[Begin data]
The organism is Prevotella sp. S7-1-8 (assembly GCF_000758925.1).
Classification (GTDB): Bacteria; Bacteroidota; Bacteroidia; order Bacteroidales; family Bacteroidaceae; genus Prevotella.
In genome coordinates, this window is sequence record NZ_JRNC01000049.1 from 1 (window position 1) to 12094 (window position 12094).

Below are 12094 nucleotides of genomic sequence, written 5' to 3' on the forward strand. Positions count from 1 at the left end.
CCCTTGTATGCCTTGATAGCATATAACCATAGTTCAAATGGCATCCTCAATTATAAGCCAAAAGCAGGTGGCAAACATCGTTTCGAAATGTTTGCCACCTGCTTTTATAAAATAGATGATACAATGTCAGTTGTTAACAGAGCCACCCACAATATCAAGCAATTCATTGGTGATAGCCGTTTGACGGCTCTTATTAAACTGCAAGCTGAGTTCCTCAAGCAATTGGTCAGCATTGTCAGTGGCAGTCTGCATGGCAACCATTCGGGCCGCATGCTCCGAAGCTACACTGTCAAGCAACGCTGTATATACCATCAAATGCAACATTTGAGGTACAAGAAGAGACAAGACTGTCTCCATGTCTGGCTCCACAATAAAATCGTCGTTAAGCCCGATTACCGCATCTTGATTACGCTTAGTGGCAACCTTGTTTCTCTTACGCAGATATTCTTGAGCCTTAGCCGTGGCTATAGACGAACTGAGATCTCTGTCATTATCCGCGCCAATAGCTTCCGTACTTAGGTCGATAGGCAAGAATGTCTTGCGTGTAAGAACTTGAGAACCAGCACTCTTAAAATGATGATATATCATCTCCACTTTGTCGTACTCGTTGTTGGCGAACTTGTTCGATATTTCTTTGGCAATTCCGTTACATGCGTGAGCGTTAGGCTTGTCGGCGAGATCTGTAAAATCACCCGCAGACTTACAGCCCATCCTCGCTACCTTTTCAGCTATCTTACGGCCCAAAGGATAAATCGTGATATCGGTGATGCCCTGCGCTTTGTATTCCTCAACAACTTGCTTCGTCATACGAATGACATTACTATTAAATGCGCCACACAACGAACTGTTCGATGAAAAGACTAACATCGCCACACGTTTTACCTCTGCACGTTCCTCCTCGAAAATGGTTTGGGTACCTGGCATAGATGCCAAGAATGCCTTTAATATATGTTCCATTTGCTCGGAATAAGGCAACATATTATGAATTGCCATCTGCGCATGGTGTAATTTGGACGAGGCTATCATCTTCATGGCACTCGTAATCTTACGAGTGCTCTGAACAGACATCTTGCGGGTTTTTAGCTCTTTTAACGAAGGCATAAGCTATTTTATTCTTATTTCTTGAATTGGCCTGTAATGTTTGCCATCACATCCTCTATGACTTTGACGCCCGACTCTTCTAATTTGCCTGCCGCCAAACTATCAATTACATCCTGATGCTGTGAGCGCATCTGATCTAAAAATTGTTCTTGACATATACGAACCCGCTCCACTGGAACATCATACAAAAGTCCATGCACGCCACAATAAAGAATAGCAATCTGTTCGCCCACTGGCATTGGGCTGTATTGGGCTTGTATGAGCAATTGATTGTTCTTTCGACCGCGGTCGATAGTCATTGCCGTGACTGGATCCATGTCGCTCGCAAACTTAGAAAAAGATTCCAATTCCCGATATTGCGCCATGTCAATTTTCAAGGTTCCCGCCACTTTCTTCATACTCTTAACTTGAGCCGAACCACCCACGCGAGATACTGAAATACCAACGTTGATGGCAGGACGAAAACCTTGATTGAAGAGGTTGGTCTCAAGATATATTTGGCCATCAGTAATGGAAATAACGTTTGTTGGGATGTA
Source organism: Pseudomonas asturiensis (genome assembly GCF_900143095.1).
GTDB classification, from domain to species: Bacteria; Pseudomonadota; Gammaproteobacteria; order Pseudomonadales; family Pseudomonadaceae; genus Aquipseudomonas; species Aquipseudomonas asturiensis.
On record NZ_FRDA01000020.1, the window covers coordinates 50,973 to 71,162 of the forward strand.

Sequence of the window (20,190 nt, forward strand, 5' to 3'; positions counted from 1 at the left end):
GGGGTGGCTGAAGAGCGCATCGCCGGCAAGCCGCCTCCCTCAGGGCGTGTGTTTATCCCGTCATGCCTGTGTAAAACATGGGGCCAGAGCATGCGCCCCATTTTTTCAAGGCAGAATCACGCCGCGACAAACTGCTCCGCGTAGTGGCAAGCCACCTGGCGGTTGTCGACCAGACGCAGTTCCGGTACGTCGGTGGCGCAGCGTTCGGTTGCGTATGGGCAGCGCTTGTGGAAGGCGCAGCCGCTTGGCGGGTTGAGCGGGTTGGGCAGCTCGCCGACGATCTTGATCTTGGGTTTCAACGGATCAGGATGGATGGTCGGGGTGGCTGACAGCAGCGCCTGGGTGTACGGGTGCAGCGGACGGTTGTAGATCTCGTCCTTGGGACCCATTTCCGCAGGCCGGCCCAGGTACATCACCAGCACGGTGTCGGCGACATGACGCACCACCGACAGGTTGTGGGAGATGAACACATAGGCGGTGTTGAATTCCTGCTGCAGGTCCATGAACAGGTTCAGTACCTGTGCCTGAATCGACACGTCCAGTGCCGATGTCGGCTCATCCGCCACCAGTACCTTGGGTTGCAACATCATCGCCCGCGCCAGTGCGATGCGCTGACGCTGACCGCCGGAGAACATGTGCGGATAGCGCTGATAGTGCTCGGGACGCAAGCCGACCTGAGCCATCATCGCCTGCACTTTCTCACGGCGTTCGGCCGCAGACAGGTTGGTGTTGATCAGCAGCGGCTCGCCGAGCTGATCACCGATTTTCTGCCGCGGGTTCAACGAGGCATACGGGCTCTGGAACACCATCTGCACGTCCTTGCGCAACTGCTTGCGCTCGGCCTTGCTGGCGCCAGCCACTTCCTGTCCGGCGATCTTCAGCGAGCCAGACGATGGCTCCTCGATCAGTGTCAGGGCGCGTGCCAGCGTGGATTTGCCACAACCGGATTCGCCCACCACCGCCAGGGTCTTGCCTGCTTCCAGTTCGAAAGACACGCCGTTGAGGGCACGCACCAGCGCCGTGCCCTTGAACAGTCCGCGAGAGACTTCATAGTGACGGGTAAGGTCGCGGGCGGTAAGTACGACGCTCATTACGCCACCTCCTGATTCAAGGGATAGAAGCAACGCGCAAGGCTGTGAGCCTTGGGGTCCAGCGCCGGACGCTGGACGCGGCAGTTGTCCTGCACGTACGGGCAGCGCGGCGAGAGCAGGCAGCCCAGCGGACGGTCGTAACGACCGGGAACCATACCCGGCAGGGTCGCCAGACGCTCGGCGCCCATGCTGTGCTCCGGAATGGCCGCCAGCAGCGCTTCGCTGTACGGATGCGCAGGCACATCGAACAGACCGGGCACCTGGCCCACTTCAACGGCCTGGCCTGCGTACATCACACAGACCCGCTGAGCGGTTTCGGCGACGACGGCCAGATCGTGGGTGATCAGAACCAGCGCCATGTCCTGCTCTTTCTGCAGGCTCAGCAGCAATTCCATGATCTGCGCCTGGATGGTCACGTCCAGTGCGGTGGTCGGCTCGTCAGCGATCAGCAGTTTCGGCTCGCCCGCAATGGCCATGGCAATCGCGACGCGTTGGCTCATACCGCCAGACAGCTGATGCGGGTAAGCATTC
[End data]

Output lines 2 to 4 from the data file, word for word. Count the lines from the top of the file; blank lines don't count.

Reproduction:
Classification (GTDB): Bacteria; Bacteroidota; Bacteroidia; order Bacteroidales; family Bacteroidaceae; genus Prevotella.
In genome coordinates, this window is sequence record NZ_JRNC01000049.1 from 1 (window position 1) to 12094 (window position 12094).

Below are 12094 nucleotides of genomic sequence, written 5' to 3' on the forward strand. Positions count from 1 at the left end.